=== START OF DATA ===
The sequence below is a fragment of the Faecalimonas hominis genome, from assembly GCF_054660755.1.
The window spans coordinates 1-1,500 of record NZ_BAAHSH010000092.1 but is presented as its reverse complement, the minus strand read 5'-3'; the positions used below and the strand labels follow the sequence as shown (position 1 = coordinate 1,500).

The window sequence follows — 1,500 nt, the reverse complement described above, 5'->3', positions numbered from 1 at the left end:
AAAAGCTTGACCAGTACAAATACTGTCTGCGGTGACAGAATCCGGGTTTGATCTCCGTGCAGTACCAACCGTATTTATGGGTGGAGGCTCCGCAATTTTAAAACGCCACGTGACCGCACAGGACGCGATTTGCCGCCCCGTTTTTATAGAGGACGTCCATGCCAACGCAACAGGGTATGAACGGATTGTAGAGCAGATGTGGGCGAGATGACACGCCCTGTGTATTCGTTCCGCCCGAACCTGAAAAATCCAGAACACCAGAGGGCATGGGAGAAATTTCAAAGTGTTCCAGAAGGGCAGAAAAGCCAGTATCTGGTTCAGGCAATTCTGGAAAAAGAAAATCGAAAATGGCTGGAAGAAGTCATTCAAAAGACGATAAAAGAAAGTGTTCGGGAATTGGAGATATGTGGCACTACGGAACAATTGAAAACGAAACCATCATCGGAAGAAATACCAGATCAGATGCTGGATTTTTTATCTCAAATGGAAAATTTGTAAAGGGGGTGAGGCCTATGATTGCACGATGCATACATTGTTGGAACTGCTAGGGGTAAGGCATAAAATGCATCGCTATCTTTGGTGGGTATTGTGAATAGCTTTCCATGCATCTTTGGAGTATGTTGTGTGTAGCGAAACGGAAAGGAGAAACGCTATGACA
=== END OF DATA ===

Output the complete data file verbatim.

The sequence below is a fragment of the Faecalimonas hominis genome, from assembly GCF_054660755.1.
The window spans coordinates 1-1,500 of record NZ_BAAHSH010000092.1 but is presented as its reverse complement, the minus strand read 5'-3'; the positions used below and the strand labels follow the sequence as shown (position 1 = coordinate 1,500).

The window sequence follows — 1,500 nt, the reverse complement described above, 5'->3', positions numbered from 1 at the left end:
AAAAGCTTGACCAGTACAAATACTGTCTGCGGTGACAGAATCCGGGTTTGATCTCCGTGCAGTACCAACCGTATTTATGGGTGGAGGCTCCGCAATTTTAAAACGCCACGTGACCGCACAGGACGCGATTTGCCGCCCCGTTTTTATAGAGGACGTCCATGCCAACGCAACAGGGTATGAACGGATTGTAGAGCAGATGTGGGCGAGATGACACGCCCTGTGTATTCGTTCCGCCCGAACCTGAAAAATCCAGAACACCAGAGGGCATGGGAGAAATTTCAAAGTGTTCCAGAAGGGCAGAAAAGCCAGTATCTGGTTCAGGCAATTCTGGAAAAAGAAAATCGAAAATGGCTGGAAGAAGTCATTCAAAAGACGATAAAAGAAAGTGTTCGGGAATTGGAGATATGTGGCACTACGGAACAATTGAAAACGAAACCATCATCGGAAGAAATACCAGATCAGATGCTGGATTTTTTATCTCAAATGGAAAATTTGTAAAGGGGGTGAGGCCTATGATTGCACGATGCATACATTGTTGGAACTGCTAGGGGTAAGGCATAAAATGCATCGCTATCTTTGGTGGGTATTGTGAATAGCTTTCCATGCATCTTTGGAGTATGTTGTGTGTAGCGAAACGGAAAGGAGAAACGCTATGACA